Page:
And then it’s Sunday, the day of rest. We meet a dear friend from Sag Harbor. Together we walk the path of whalers from her quaint village home into town to enjoy some sweets, but more importantly, her company and tales of the past. As is inevitable with age, she wears hearing aids so we have to enunciate clearly and talk slowly. As we amble down the historical main street, there is a scuffle of arguing dogs, owners straining to keep them separated. We halt our talk and gingerly rush by, hoping to avoid being drawn into the fray’s jaws. As our friend is dispensing some relevant pearls of wisdom picked up over a lifetime of meeting interesting people and events, we slow our walk to listen more intently. And then it happens. It’s the Sunday ride and a parade of over 100 motorcycles invade. The resonating rumble of their internal combustion engines drowns out any words. You can almost feel the deep throated sound hit your body as much as you ears. Conversation stops, not just for us but all those lining the street. Even the dogs halt their bickering. Surprisingly, the motorcyclists avoid any simple classification. They are young and old, bearded or clean shaven, men and women. We are all forced to stand at attention for the sound parade.
Eventually we return to the place by the bay and prepare to return to Boston. Back to the lounges we stretch out, sun making a blaze of light off the bay and we listen to the waves and birds. We try to catch a moment of serenity to sustain us during the upcoming week of hectic urban jobs. And then we feel a slight sensation in our guts. Unlike food poisoning, it’s more like the fibrillations of a quiver experienced during a horror movie when the subsonic base kicks in. I can just start to hear a deep thrumming in the lowest register. As I look to the skies, initially I see nothing but can now clearly pick up helicopter sounds. Then as the chariots of the one percent come into view we are blasted by the full sonic envelope and retreat inside. We close all the doors, windows and shades, lying on the bed in a darkened room. We play our favorite ocean sounds recording through headphones, and close our eyes.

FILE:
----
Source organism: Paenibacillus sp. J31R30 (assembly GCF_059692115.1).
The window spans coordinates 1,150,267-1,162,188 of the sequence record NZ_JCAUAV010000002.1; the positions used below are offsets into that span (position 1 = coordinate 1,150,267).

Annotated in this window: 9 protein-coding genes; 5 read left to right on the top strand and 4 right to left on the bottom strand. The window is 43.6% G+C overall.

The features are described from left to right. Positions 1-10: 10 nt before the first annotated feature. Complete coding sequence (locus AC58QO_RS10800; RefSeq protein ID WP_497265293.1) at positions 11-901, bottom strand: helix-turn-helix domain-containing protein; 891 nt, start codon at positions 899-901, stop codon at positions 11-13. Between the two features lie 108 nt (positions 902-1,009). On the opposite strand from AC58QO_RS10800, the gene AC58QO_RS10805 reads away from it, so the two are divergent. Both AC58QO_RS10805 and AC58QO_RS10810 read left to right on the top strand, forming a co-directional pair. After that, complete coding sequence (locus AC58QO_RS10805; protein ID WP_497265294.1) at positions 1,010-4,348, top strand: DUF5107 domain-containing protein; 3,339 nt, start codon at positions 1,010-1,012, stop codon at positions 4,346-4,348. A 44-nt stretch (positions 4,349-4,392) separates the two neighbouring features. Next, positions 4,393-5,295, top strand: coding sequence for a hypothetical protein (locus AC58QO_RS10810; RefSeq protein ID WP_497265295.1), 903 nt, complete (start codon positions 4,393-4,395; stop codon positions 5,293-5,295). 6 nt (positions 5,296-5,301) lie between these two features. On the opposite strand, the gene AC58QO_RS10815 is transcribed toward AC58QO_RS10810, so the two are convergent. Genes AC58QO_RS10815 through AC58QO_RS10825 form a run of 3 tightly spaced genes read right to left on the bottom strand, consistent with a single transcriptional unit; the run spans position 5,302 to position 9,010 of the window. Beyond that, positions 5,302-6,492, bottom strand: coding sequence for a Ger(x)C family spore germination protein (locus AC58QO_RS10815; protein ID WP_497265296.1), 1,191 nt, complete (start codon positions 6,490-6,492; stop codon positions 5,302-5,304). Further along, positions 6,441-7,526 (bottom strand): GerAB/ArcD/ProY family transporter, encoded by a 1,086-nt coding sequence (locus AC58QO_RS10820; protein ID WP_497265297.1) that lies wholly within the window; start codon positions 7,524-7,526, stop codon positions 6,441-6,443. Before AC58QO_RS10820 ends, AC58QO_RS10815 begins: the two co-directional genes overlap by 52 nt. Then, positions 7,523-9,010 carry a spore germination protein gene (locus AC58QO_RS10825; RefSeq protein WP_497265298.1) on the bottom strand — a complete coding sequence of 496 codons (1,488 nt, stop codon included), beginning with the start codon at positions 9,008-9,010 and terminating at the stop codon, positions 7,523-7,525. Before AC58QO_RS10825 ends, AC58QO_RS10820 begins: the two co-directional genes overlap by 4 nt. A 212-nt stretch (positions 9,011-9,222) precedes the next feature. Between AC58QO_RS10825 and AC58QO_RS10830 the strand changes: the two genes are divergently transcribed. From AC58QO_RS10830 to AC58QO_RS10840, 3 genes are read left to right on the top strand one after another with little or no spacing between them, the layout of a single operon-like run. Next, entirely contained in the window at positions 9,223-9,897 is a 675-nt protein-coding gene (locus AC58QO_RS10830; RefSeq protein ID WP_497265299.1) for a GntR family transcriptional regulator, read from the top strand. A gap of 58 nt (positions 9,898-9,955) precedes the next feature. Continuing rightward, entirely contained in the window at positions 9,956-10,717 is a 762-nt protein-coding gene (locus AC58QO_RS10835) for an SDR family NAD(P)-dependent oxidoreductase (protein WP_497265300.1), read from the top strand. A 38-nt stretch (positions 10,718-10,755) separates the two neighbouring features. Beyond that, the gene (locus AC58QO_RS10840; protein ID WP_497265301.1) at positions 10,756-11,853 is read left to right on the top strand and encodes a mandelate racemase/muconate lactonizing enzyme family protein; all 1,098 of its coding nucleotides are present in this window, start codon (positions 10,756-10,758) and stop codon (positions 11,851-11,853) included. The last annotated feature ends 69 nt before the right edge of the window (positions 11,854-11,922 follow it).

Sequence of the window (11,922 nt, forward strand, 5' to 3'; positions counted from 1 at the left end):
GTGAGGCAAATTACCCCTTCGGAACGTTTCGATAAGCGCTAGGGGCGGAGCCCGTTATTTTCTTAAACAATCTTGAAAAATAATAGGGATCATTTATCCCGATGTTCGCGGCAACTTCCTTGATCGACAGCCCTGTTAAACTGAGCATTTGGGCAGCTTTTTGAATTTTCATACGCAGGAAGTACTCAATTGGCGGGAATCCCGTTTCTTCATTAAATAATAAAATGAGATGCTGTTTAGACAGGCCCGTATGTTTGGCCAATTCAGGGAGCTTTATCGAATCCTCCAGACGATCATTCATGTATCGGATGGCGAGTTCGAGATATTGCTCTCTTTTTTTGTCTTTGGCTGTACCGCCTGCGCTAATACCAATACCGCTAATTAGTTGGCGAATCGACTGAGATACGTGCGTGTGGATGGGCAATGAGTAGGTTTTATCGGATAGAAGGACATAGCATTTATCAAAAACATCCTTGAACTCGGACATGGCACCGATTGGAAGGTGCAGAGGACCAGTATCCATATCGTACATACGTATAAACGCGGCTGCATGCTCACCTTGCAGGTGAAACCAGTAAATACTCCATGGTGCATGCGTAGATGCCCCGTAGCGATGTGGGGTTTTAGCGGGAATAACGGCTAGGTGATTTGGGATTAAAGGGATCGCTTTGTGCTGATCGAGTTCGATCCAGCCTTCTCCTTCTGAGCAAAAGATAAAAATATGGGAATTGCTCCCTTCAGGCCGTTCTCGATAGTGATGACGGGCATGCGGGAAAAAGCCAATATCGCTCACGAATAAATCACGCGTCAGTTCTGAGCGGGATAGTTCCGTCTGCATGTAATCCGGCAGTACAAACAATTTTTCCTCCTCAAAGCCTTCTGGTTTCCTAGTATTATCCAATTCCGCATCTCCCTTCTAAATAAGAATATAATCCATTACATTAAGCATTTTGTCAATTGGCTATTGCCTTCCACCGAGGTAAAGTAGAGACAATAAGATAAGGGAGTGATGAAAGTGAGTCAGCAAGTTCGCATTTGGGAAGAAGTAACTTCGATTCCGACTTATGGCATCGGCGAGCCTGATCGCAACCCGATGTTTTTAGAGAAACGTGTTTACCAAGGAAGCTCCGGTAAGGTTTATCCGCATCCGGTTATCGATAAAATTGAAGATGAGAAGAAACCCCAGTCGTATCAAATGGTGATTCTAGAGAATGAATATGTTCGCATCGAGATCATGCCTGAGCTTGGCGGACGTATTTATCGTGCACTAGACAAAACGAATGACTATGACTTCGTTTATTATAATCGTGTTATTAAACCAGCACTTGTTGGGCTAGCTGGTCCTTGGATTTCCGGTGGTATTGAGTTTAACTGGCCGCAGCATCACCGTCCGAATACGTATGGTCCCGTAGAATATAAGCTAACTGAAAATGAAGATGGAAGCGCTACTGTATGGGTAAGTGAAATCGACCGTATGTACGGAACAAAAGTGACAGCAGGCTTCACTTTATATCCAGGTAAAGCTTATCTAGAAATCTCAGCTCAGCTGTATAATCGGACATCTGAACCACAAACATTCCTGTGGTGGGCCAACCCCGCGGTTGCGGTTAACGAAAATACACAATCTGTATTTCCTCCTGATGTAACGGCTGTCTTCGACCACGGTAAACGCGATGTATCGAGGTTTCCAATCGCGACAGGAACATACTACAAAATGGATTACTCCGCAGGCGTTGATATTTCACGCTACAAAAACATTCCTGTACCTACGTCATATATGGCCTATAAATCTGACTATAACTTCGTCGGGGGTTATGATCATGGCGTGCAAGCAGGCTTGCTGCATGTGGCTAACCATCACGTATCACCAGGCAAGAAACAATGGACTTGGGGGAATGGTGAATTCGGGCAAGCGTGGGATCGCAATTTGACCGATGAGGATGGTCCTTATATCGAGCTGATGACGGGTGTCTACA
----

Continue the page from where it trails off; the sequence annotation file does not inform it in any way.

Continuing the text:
It was in this moment of internal bliss that I realized I was not without fault, too. I began searching and made a fearless moral inventory of the noise I make. There is my coffee bean grinder and playing the radio first thing in the early morning; ignoring the Thursday ritual and cutting my lawn Sunday morning; playing opera on the stereo full volume with the windows open; and on. I started to recall all the neighbors l upset with my lack of awareness and wondered how I could make amends. And realized I had to make a direct reckoning with those I had harmed, as long as doing so would not cause additional damage. I would go to the hardware store as soon as I got home. I had an epiphany! I will buy dozens of foam earplugs for everyone on my list! Thus having had a spiritual awakening as the result of these steps, I try to carry this message to noise makers and to practice these principles in all our noisy affairs.